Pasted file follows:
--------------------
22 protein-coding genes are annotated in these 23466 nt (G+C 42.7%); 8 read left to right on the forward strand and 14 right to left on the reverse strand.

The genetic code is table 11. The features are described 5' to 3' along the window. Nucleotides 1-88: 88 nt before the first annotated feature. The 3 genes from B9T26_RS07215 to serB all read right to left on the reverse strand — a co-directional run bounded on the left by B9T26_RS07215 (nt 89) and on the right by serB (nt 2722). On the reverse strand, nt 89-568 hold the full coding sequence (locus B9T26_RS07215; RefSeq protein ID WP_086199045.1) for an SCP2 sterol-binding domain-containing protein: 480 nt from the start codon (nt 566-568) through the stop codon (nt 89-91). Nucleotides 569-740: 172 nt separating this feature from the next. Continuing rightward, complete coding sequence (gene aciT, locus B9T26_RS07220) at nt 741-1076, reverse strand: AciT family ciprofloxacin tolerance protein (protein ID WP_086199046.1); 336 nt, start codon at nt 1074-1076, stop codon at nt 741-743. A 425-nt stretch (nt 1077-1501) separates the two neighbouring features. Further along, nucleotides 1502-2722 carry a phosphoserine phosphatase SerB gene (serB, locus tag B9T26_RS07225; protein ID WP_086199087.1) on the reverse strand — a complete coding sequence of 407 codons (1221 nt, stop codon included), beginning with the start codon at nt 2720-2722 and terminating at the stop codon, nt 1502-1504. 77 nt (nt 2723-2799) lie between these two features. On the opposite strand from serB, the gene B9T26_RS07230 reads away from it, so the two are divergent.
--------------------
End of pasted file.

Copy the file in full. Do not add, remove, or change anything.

22 protein-coding genes are annotated in these 23466 nt (G+C 42.7%); 8 read left to right on the forward strand and 14 right to left on the reverse strand.

The genetic code is table 11. The features are described 5' to 3' along the window. Nucleotides 1-88: 88 nt before the first annotated feature. The 3 genes from B9T26_RS07215 to serB all read right to left on the reverse strand — a co-directional run bounded on the left by B9T26_RS07215 (nt 89) and on the right by serB (nt 2722). On the reverse strand, nt 89-568 hold the full coding sequence (locus B9T26_RS07215; RefSeq protein ID WP_086199045.1) for an SCP2 sterol-binding domain-containing protein: 480 nt from the start codon (nt 566-568) through the stop codon (nt 89-91). Nucleotides 569-740: 172 nt separating this feature from the next. Continuing rightward, complete coding sequence (gene aciT, locus B9T26_RS07220) at nt 741-1076, reverse strand: AciT family ciprofloxacin tolerance protein (protein ID WP_086199046.1); 336 nt, start codon at nt 1074-1076, stop codon at nt 741-743. A 425-nt stretch (nt 1077-1501) separates the two neighbouring features. Further along, nucleotides 1502-2722 carry a phosphoserine phosphatase SerB gene (serB, locus tag B9T26_RS07225; protein ID WP_086199087.1) on the reverse strand — a complete coding sequence of 407 codons (1221 nt, stop codon included), beginning with the start codon at nt 2720-2722 and terminating at the stop codon, nt 1502-1504. 77 nt (nt 2723-2799) lie between these two features. On the opposite strand from serB, the gene B9T26_RS07230 reads away from it, so the two are divergent.